Yuga Labs is trying to hurdle this obstacle by parceling out a steady stream of ancillary benefits to Bored Ape owners, as Amy Castor recently chronicled. From new NFTs sent out gratis, to invitations to exclusive in-the-flesh parties and private virtual spaces, to distributions from a promised-yet-unnamed cryptocurrency (currently shorthanded by enthusiasts as Ape Coin), those benefits all have real value.
However, they’re still only being handed out among the same small club of Bored Ape holders. The clubhouse is unlikely to grow by leaps and bounds as long as the main way to get in the door is by copping one of a few thousand NFTs that recently cost at least $250,000.
But is this too narrow a definition of fandom? If so, how might it change the conversation around Yuga Labs’s plan to make the world go Ape (and Punk and… uh, Bit)?
Even to me, it feels unfair to conflate an NFT project’s pop-cultural reach with the number of people who own the tokens themselves. The official BAYC Discord channel had more than 148,000 members at press time, while Larva Labs counted more than 175,000 Twitter followers. Those metrics nod toward a much larger interest than the one reflected by NFT ownership alone.
At the same time, there is a towering difference between taking a low- or no-cost flier on something once, and becoming a dedicated fan eager to invest time, money, and other resources on that thing over and over. Yuga Labs needs to get people do the latter to turn the Bored Apes, CryptoPunks, and Meebits into global-market-conquering I.P. Personally, I’m skeptical that passing out monetizable rights will be a meaningful step toward that goal, especially after talking to two experts on fan culture and fanworks (an expansive term that includes fanfiction, fan art, and other types of fan-generated media).
Professor Francesca Coppa, author of The Fanfiction Reader, called Yuga Labs’s latest move “fascinating” but was unsure how effective it would be. Fanworks, she said, are “like a coral reef, a sign of a flourishing ecosystem.” If a piece of art or I.P. becomes so emotionally meaningful that fans start making their own art or I.P. about it, then the original artist is “probably going to be very, very rich.” But the coral reef analogy works both ways.
Consider James Cameron’s 2009 sci-fi blockbuster Avatar. Based on ticket sales, it was one of the biggest hits of all time, grossing more than $2.7 billion worldwide, per Box Office Mojo, and spurring four soon-to-be-released sequels filmed in succession. But did the picture have any lasting impact on pop culture, especially in comparison to other record-breaking space operas like Star Wars and Star Trek? Coppa called back to a popular tweet claiming that the clearest proof the answer was no was that Avatar has led to, in her words, “practically no fanworks” in the 12 years and counting since its release. (It is also probably not a great sign for Cameron that the lede of this Independent story on his four Avatar sequels is, “James Cameron is worried no one will watch his four Avatar sequels.”)
“It’s hard to know what makes for a generative fandom,” Coppa said. “It’s not purely about quality, either, good or bad. It’s about there being some kind of space in the work that you can, yourself, imaginatively fill. So whether or not a coral reef will form around CryptoPunks, who knows?”
Yet University of Utah professor Anne Jamison cautioned against using any fanfiction or fan art as a lens for evaluating derivative works or products made by owners of Apes, Punks, or Meebits. The financial incentives provided by Yuga Labs corrupt the comparison.
“Most people understand fanfiction to be inherently not for profit, a status that many believe helps protect it legally,” said Jamison, the lead author of the collection Fic: Why Fanfiction Is Taking Over the World. “It also tends to be a community affair. So undertaking a derivative or transformative work of fiction expressly for commercial purpose isn’t thought of as fanfiction.”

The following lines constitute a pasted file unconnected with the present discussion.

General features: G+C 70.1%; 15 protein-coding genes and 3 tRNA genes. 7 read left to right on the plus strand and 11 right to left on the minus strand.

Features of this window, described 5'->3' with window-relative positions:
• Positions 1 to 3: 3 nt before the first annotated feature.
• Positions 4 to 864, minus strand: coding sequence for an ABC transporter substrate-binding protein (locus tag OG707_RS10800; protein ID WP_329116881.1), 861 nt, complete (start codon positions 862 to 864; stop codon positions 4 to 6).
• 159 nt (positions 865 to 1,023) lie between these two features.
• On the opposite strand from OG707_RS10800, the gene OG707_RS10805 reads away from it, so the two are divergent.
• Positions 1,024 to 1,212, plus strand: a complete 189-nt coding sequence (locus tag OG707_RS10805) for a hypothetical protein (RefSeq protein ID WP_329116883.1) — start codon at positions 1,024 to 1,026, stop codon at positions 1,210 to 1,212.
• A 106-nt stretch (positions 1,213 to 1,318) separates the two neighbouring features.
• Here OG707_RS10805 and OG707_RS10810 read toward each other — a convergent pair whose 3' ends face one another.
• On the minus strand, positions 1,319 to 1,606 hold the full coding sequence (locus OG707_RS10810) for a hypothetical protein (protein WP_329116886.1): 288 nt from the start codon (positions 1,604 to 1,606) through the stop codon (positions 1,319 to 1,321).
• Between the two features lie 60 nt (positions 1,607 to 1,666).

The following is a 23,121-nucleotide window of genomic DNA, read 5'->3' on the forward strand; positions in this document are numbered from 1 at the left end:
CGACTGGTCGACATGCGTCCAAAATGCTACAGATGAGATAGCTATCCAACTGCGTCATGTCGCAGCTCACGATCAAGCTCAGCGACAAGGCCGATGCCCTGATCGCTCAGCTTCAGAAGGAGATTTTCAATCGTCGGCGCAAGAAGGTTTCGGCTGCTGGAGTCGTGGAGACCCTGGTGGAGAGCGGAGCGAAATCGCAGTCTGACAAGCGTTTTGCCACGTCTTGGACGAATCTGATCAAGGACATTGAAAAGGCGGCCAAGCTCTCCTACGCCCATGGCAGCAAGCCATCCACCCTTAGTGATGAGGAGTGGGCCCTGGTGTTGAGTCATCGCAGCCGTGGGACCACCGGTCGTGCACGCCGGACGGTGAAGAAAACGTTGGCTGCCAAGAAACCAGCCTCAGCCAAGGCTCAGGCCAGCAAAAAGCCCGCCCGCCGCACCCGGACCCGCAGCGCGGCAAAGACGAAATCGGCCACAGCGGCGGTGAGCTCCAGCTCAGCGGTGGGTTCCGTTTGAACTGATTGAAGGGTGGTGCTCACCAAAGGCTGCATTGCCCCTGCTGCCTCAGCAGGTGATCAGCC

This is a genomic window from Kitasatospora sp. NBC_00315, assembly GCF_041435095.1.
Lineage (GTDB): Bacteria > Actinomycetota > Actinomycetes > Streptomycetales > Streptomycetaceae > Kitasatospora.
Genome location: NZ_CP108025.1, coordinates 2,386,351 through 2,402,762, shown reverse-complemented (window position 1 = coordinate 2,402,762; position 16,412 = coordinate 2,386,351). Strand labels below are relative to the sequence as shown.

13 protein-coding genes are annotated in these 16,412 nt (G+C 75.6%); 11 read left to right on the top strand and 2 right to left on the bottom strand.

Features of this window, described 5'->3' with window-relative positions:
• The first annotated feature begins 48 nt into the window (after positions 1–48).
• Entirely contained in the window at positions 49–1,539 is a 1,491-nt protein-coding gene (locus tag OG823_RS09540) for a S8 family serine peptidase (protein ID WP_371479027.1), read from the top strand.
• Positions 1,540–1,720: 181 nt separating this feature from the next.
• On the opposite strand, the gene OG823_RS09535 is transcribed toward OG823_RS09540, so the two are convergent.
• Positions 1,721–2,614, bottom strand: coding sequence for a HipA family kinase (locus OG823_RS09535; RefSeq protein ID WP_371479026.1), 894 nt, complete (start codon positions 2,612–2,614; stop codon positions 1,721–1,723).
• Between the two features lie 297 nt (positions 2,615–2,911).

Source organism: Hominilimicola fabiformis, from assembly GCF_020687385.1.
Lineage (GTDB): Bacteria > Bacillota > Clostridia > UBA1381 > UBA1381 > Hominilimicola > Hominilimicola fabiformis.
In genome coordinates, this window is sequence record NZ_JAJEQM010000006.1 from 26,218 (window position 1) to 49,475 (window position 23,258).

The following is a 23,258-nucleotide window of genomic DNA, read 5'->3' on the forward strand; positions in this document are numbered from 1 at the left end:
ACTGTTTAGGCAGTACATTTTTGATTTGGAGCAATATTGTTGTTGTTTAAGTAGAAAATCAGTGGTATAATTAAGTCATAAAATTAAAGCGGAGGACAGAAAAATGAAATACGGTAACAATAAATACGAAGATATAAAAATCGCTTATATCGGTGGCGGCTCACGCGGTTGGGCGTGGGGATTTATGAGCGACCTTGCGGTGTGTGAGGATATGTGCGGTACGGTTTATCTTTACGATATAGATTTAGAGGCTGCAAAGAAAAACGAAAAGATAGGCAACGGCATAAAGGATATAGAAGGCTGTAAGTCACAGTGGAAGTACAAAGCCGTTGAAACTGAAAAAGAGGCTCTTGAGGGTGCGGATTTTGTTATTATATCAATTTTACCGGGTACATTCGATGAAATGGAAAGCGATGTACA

In Jamison’s mind, Yuga Labs’s scheme sounds more like past attempts to monetize officially authorized fanfiction or other licensed derivative works such as product tie-ins. Both categories have a checkered history, not least because they tend to sanitize or otherwise restrict the content in ways that alienate true fans, many of whom identify as members of marginalized identity groups that have long turned to fanfic to take beloved characters into territory that would be taboo.
The most infamous example of this failure may be Amazon’s now-defunct Kindle Worlds. An arm of the retail giant’s Kindle Direct Publishing service, Kindle Worlds sold only fanfic blessed by the original rightsholders, who took 35 percent of sales. Amazon shut down Worlds in 2018, with no real specifics as to why. But given Jeff Bezos’s interest in money over pretty much everything else, I know which explanation I’d bet on.
THE FINAL FRONTIER
As for whether Yuga Labs will fare better by incentivizing owners of Apes, Punks, and Meebits to dream up or license out derivative projects, we’ll know soon. Castor noted that the world has already been introduced to “a Bored Ape IPA,” BAYC-branded weed, and at least one NFT offshoot. As I was finalizing this piece, my inbox also lit up with a press release for Bored and Hungry, “the world’s first restaurant based on a Bored Ape” (specifically Bored Ape #6184). The pop-up burger joint will run for 90 days but “could be the first of multiple locations,” a statement that can be read as anything between a promise, a threat, and a delusion depending on your temperament.
Does any of the above sound like it’s going to turn the Bored Apes into the Avengers? Call me a cynic, but I don’t see it. The reality is that it’s extremely, extremely difficult for any initial idea to attract the type of genuine emotional investment that Coppa referenced. That resonance has no substitute, and you can’t manufacture the real thing by incentivizing a few thousand early adopters to push derivative products down the populace’s throats (literally, in some examples). To me, attempts to prove otherwise sound less like the growth of organic fandom than a multilevel-marketing business like Amway, Mary Kay cosmetics, or Herbalife.
That isn’t to say that the Apes, Punks, and Meebits might not still break big. Again, while Yuga Labs is passing along select individual rights to NFT holders, the company still owns the overarching brands and hundreds of individual characters. Which means Aronow, Solano, and their team are still principally responsible for building worlds and narratives that can magnetize the masses to their I.P. (which is why they release Roadmaps). I just think that they shouldn’t count on getting much help from their early adopters’ newly authorized entrepreneurial efforts. Big profits have bought love from NFT owners who got in quickly, but personal payouts can’t pass that love on to anyone outside the clubhouse—and that’s a lesson the art world should keep in mind, too.
That’s all for this week. ‘Til next time, remember: in the words of Thom Yorke, just ‘cause you feel it, doesn’t mean it’s there.